This type of system integration is becoming more common; but the real challenge here lies in the scale. To give a further, more metric-driven sense of that, Sony's target is to get latency for a typical playing experience to below 50ms for frame-rates of more than 300fps.
Now, 50ms is an absolute best performance level to start with – most displays actually increase it – for frame-rates of about 60fps ceiling. The target is not for 1080p resolution, but reflect a drive towards 8kx4k.
The 50GB play-off
There is then another reason why Sony is still set to locate the bulk of the processing power for launch and future use within the console. It believes that packaged media, typically Blu-ray discs, remain the way forward if next generation systems are to offer compelling enough experiences that current PS3 (and rival box) owners will trade-up. Online is exciting, possibly profitable, but it is not – yet – sufficient.
"Many people like the ability to play simultaneously, and when the networks are available we would like to open the platform up to more complex content through them," says Tsuruta, "but we will have to wait a while because current networks have limitations in bandwidth. A typical PlayStation console game is 50GB – transferring those kinds of sizes over most of today's [public IP] networks won't work; but more important is the experience. The [public IP] networks cannot yet deliver it."
So while there will be some features that aim to make the cloud-based gaming experience more immersive – "and, this is key, more secure", Tsuruta adds – the focus remains local.
Whatever that near-term future holds, though, Sony will need to leverage the best of current technologies and it is here that the company is working in emerging fields. Setting aside the intellectual property that will need to sit in the processing architectures on the system, there is the simple challenge of making the chips.
This vision will need to leverage an emerging chip manufacturing technology: through-silicon via (TSV). It stacks multiple pieces of silicon in 3D structures interconnected by pathways that run through the chips themselves. The technique promises to hugely reduce latency and boost performance by greatly reducing the wires that signals must traverse. It offers a high integration of traditional and graphics processing alongside analogue.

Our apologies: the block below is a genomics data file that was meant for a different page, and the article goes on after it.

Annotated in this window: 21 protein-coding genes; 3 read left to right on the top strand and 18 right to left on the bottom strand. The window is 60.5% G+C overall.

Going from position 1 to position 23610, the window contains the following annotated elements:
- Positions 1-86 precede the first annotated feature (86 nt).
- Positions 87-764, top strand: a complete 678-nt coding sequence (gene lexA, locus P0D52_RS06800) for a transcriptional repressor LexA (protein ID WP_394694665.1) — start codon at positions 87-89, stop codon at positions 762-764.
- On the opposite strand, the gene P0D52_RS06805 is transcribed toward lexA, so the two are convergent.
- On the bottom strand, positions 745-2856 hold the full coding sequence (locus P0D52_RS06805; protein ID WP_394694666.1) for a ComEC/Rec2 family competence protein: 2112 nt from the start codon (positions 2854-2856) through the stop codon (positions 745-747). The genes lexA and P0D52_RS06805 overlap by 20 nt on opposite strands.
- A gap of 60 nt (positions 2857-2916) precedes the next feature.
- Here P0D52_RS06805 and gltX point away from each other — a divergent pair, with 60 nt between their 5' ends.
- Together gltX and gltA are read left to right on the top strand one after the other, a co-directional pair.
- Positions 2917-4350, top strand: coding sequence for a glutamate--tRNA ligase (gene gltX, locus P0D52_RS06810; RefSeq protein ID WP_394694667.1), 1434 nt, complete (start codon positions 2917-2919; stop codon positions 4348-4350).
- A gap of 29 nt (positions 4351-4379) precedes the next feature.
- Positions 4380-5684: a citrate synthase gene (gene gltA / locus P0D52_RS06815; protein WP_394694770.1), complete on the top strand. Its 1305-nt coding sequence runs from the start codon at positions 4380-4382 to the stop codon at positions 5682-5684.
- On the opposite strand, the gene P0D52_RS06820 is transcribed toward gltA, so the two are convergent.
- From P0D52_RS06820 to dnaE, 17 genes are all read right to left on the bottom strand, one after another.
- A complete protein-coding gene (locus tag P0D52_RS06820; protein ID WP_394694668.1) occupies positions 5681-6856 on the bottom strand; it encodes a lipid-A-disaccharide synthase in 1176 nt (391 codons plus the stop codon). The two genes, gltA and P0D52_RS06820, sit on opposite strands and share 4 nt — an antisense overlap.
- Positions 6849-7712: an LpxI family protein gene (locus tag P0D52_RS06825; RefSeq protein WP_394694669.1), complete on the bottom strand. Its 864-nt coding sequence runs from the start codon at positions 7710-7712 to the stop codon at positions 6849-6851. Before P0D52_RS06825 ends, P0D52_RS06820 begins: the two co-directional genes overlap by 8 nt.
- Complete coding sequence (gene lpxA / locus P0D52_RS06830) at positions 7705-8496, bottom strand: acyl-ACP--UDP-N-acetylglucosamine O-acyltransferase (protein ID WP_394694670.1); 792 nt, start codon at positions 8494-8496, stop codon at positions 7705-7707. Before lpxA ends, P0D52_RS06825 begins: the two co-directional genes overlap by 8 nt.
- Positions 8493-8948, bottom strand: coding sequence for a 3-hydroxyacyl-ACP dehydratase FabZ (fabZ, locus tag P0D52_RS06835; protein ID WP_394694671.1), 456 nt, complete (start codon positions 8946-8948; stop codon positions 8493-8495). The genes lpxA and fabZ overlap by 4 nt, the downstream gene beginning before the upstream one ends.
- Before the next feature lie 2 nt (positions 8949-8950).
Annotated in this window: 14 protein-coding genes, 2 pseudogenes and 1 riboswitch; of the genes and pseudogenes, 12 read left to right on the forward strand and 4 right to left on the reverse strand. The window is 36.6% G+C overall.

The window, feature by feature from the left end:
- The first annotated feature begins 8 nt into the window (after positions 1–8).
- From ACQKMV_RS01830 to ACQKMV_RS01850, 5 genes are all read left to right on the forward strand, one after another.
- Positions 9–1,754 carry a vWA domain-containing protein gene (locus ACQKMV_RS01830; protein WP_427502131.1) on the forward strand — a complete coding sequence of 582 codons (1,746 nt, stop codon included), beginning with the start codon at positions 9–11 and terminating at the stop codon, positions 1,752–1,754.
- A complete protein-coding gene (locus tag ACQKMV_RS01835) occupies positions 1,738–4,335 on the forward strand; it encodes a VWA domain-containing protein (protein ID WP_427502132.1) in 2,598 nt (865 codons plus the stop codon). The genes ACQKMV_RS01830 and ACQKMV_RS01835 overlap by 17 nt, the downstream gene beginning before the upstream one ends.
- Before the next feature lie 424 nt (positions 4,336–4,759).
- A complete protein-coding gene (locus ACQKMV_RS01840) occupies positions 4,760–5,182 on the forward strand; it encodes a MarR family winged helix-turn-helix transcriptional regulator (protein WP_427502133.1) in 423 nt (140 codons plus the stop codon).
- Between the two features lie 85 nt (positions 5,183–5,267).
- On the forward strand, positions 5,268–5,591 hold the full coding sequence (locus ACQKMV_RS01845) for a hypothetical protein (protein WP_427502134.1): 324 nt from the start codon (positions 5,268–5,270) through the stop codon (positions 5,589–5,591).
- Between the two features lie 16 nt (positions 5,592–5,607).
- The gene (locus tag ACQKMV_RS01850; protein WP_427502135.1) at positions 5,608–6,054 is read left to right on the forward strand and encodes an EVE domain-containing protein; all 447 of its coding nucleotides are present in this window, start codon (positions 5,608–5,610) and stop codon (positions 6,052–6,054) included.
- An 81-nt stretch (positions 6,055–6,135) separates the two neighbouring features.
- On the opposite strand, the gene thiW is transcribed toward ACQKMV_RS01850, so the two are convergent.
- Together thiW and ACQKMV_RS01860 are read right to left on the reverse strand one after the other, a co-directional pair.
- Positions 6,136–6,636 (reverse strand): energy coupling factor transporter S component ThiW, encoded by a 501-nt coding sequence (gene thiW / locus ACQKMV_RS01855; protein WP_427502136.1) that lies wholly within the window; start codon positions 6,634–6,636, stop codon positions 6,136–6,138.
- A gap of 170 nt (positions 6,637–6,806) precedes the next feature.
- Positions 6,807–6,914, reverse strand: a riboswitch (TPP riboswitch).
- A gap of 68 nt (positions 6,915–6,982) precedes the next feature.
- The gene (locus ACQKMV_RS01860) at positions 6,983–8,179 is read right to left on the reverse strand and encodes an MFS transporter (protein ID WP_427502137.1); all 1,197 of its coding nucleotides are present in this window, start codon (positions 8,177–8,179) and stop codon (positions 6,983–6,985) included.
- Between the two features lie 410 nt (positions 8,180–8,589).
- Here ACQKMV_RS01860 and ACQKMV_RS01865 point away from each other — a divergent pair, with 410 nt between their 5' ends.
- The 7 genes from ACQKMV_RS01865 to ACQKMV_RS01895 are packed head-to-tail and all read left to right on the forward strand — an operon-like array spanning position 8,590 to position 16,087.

Given that today's advanced fabs are operating in 28nm process geometries and advancing on 20nm, it becomes clear how incredibly delicate and complex a task this is. After all, it's hard enough right now to lay out a 'flat' 28nm chip and get it to yield in profitable quantities with such minute features.
As a result, the leading chip foundries are working hard on 3D but offer typical customers an interim/2.5D alternative, often called a silicon interposer. This looks to integrate silicon more closely side-by-side than stacked.
Processor power: Vita ARM'd and ready to do battle?
As Sony launches the Vita in Europe, the US, and much of the rest of the world, what will be revealed is, in itself, sure to be a hefty hardware play.
CTO of Sony's Computer Entertainment division Maasaki Tsuruta (pictured right) has revealed that the Vita was deliberately intended to be a "driving technology" product. It has a quad-core ARM-based processor, developed, as was the PlayStation 3's Cell chip, by the Sony- Toshiba-IBM alliance, and a quad-core Imagination Technology-based graphics processor (a combination that packs a huge chunk of UK intellectual property into the Vita). It's also packed with sensors: specifically, a three-axis gyroscope, a three-axis accelerometer, and a three-axis digital compass; plus it has a bright cutting-edge OLED screen.
But Tsuruta made one other comment about what Sony had learned from the Vita after the PS3: "We have to have a very strong developer kit," he says. "There is a lot that developers need to support these technologies, and we have to help them, and that kit has to have life."
Yoshio Matsumoto, the senior vice president at Sony Computer Entertainment with responsibility for game development, gave an interview to Japanese publication AV Watch in which he discusses an idea mooted before in very general terms by Sony's incoming CEO, Kazuo Hirai: taking the Vita's dedicated operating system to other mobile devices. "If you're asking if we've made it in a way that's expandable, so that it's possible to apply to smartphones and tablets on top of achieving the high responsiveness we need for gaming devices, [yes] it is possible," Matsumoto admitted. "But that doesn't mean that [Sony is] applying it to smartphones and tablets at this point in time – but it's been designed with expandability in mind."
Sony is marketing 'PlayStation Certified' phones and tablets. The first, Xperia Play, was released about a year ago, and the company announced its successor, the Xperia Ion, at January's International Consumer Electronics Show. These handsets essentially take and will play existing PSP software, and are predominantly based on Android. In Ion's case, the phone runs Android's 2.3 Gingerbread flavour on a 1.5GHz dual-core Snapdragon processor from Qualcomm. From a technology standpoint, the conclusion has to be that these devices are, to twist a phrase, 'backwards certifiable'.
Meanwhile, there is another unavoidable factor. EU and US trade regulators have approved Google's $12.5bn (£7.9bn) acquisition of handset maker Motorola Mobility: while seen as primarily patent-driven, this has raised questions over the future of Android's open-source availability.